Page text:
We all have our issues, rocks in a bucket that we carry around with us throughout our days. We can blame these on our tramautic childhood, failed relationship(s), or unfulfilled career dreams. Most likely circumstances beyond our control have added some weight to that collective baggage. But I've learned that it's what I decide to do with my "stuff" and how I choose to live through it and beyond it that will make me or break me. 

Counseling has been a "make me" experience. So for now, I'm sticking with it.

How about you - thoughts on counseling? Good experiences? Bad?

(By the way, if you need a good therapist, let me know.)

Monday, March 18, 2013

On Turning 29

I turned 29 three months ago. So this post is a little delayed. It's been sitting in my draft box for weeks, and I'm finally taking the time to get my thoughts on "paper." Get excited. ;)

Your 20s are a decade when you're "finding yourself" - finishing school and entering the real world, figuring out who you are and what you want to do with your life, and discovering what it means to be an adult. And in the midst of all of that uncertainty and change, you still feel young and invincible, as if you've got all the time in the world. You're enjoying the freedom of living life for yourself, carving out a little piece of the world that you call your own. You're beginning to make decent money and buy nice things and take fun trips with friends. You feel healthy, energetic, and carefree.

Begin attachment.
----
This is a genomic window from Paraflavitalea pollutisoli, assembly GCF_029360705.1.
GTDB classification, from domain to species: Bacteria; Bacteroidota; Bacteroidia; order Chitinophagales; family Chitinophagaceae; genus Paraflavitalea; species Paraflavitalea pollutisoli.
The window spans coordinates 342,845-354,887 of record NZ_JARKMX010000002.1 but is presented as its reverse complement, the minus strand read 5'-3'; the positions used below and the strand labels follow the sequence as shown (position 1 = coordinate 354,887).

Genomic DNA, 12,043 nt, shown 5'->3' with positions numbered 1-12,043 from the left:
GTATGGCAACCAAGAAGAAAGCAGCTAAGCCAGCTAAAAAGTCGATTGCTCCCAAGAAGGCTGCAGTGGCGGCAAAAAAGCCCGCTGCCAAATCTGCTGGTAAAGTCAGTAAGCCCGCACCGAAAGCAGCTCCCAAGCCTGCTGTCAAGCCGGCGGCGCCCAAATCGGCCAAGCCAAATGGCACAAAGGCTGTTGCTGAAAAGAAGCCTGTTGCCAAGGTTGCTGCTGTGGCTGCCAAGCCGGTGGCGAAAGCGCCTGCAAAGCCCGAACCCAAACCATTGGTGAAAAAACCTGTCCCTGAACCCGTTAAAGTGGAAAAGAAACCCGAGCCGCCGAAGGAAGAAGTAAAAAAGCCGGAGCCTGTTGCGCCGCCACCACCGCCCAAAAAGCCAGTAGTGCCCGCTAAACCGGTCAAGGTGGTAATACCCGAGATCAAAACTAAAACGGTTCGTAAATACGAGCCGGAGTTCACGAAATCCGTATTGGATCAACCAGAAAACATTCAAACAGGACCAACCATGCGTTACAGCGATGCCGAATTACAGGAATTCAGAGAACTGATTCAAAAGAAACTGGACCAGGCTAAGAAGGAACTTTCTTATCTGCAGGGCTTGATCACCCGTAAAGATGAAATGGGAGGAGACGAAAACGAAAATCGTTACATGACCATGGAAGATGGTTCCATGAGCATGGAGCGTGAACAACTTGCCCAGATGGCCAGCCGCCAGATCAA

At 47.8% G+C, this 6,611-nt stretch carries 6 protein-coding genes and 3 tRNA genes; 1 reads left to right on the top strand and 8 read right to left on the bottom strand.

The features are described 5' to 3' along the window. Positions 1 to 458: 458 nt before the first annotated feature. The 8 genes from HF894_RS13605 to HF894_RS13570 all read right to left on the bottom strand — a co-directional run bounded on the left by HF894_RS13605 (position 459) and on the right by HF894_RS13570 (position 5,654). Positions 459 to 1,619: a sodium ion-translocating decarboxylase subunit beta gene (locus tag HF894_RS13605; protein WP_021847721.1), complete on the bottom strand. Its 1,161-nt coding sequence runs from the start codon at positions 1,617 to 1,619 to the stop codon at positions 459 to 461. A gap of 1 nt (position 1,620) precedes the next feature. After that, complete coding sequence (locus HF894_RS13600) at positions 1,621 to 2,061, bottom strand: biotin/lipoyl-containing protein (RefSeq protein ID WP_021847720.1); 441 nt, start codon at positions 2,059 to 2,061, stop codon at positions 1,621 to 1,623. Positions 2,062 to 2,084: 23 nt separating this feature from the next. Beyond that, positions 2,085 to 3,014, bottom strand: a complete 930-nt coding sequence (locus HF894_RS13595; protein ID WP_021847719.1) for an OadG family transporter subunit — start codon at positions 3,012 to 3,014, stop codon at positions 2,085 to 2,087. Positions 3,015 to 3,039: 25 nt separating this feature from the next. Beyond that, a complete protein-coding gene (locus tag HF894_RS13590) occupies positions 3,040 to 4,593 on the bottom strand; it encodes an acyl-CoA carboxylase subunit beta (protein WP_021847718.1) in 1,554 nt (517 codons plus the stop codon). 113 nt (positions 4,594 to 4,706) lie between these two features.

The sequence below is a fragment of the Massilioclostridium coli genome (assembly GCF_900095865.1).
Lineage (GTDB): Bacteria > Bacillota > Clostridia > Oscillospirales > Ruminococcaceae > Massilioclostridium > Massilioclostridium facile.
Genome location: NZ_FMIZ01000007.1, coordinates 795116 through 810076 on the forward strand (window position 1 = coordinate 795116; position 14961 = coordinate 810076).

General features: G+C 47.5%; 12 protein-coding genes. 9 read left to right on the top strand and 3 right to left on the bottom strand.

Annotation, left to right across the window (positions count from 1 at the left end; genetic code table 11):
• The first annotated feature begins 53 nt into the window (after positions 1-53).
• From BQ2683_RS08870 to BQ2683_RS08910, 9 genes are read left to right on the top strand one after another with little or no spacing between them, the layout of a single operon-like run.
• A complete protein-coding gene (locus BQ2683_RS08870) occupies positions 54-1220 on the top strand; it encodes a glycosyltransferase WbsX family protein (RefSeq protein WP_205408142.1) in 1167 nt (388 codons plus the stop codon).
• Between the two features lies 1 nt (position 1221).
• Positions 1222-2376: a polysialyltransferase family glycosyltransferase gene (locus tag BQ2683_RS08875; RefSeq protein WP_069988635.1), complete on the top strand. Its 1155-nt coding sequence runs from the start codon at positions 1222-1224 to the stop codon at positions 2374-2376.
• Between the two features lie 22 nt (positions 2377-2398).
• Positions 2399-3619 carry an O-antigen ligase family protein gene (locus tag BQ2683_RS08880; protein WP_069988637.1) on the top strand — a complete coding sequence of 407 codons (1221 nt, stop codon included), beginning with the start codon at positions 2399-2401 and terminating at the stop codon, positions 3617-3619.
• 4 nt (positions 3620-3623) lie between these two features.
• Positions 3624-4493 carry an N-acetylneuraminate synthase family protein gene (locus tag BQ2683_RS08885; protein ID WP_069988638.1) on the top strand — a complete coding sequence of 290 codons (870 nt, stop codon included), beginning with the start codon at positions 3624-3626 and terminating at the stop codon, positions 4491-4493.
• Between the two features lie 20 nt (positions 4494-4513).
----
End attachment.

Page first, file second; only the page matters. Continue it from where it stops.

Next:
And then you turn 29.

At least that's what happened to me. I know 30 is traditionally a tough birthday for most. But I had my "I never thought I would be this old" epiphany on December 7, 2012, when I realized this is the last year in my coveted 20s, the last year it is socially acceptable for me not to have my shit together.

Suddenly I feel old. Because the older I get, the more my life seems to unravel a bit at the seams. At times I feel like I'm living life in reverse when compared to my peers, and then I get a bit panicked. But I have to remind myself that this is my life. I have to own every decision and step I've made along the way because those choices and moments have made me who I am today. It's all about the journey. And I'm really starting to get that.

So this journey continues, and days and weeks and months go by, and all of the sudden I'm 29. If I told 15-year-old Ann where I'd be at 29, she may have laughed in disbelief. Twenty-two-year-old me would probably say, "Get your shit together." Ha. She was so young and naive.